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db2100
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Joined: August 12th, 2017, 5:43 pm

Portfolio optimization with heavily non-normal asset returns

There are N investment periods where each period I can allocate X\$ to an investment portfolio. The universe of assets to choose from is composed of thousands of assets which returns solely depend on the outcome of a set of independent events A={A1, ..., Ak}. Each asset can depend on any subset of A, hence any two assets can be independent (if no events from A are shared) or dependent (if one or more of the events from A affect both assets). I can estimate the probabilities of the events in A occurring fairly accurately and so can derive the dependence structure between any two assets. In particular, I can compute expected returns and the variance-covariance matrix with little estimation error.

The assets themselves display a non-normal distribution of returns in a binary fashion. Each period the return can be large and positive (>100%) with a small probability of occurring or it can be -100% with a large probability of occurring. See two examples below. As you can see, for these assets it holds that the higher the positive return, the less frequent it is (and so the more frequent the -100% returns are).

My problem is choosing each period how to allocate X among all the different assets, assuming no short selling and no leverage. Also, each period I am faced with a different set of assets with similar, but never identical, characteristics and so the optimization should probably be single-period. I could maximize using MVO but as you can see the return distributions are clearly not normal. Any suggestions on how to go about optimizing such a portfolio are welcomed. Thanks.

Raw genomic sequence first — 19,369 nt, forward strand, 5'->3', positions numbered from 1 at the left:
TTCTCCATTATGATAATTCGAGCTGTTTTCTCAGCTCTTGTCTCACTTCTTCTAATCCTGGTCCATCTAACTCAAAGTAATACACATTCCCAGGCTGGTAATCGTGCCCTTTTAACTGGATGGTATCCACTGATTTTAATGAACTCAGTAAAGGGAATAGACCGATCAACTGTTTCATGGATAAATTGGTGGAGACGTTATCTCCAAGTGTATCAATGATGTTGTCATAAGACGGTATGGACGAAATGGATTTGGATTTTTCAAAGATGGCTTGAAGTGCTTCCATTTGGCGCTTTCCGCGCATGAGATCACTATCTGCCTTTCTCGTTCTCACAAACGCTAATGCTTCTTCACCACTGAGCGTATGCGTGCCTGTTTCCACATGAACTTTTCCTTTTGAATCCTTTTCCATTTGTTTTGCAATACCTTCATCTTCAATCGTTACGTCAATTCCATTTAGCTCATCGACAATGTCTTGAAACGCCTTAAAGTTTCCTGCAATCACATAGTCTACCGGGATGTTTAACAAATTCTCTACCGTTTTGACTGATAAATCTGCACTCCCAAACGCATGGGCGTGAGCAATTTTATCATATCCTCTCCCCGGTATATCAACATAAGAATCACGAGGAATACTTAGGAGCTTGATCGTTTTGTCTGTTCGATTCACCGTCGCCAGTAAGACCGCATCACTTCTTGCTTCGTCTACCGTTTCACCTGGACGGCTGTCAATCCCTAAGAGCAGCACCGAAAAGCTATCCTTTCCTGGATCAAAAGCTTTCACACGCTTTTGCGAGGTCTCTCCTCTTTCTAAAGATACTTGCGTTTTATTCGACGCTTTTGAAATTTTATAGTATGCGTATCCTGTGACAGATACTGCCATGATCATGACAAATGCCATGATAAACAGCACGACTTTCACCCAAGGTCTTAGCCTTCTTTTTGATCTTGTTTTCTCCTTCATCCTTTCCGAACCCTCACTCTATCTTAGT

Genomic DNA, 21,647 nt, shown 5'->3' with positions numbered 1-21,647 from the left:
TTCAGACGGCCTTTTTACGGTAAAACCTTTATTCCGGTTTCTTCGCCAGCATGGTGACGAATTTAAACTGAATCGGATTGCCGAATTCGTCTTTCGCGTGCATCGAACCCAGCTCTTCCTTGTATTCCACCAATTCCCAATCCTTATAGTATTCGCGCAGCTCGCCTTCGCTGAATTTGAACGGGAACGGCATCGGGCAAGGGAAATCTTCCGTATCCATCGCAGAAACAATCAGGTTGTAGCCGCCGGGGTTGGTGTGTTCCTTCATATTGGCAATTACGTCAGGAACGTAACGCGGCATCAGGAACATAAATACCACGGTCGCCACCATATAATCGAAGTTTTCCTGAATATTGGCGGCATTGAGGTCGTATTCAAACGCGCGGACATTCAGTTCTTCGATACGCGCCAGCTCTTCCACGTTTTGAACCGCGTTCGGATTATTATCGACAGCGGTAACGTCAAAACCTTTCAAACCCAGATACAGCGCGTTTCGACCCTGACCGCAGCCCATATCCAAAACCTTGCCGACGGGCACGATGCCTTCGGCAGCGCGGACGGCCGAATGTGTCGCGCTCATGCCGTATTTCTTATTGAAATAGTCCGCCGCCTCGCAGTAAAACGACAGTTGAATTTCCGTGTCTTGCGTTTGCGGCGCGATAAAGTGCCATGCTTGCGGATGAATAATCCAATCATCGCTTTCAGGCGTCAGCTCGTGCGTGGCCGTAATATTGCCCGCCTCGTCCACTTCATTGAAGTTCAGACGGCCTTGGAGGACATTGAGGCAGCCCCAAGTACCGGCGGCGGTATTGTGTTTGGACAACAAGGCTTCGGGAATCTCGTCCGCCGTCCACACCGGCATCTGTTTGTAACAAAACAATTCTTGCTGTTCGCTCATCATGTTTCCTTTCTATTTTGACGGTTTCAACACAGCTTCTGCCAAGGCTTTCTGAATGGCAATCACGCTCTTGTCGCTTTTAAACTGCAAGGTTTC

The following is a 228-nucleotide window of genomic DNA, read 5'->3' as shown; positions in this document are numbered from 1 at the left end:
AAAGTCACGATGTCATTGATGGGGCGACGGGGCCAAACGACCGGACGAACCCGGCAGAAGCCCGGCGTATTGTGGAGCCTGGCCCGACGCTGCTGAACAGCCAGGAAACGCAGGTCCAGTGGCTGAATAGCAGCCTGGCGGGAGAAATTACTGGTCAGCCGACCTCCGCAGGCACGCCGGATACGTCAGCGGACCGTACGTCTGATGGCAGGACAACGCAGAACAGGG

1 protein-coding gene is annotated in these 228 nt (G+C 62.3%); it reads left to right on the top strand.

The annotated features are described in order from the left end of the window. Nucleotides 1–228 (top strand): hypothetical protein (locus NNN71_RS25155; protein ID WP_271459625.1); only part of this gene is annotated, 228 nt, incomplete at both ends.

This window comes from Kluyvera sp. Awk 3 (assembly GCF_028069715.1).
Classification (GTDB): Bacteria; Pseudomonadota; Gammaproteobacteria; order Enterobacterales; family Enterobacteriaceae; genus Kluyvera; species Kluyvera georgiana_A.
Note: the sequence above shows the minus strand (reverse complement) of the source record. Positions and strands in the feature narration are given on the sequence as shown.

Alan
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Joined: December 19th, 2001, 4:01 am
Location: California
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Re: Portfolio optimization with heavily non-normal asset returns

It's a classic portfolio selection problem. You just need to choose a utility function $U(1 + R)$ for the single period portfolio returns. If the return generating process is really nailed down, some people like $U(1+R) = \log(1+R)$ -- the so-called Kelly criterion --  because of some attractive long-run properties. In general, stock market investors are known to be more risk-averse than Kelly investors, so a broader class of popular choices are power utility:

(*) $U(1 + R) = (1+R)^{\gamma}$.

Here $\gamma = 0$ corresponds to Kelly, but choose $\gamma < 0$ to be more risk-averse. For example, studies have shown the 'typical' investor may have, very roughly,  $\gamma \approx -2$.

You will definitely need to include cash as one of the assets. Allowing an allocation to cash is the simplest way to avoid eventual bankruptcy from the -100% returns, and allows the optimization problem to be well-posed. The amount to allocate to cash will be one of the outputs of the optimizer.

It sounds like you have access to a mean-variance optimizer. If so, it can be used in a fast and iterative fashion to maximize the expected value of (*) with linear constraints on the weights. I discussed that in an old article, which I have attached. The same idea is mentioned in the Kelly link.

Lewis.SimpleAlgorithmPortfolioSelection.zip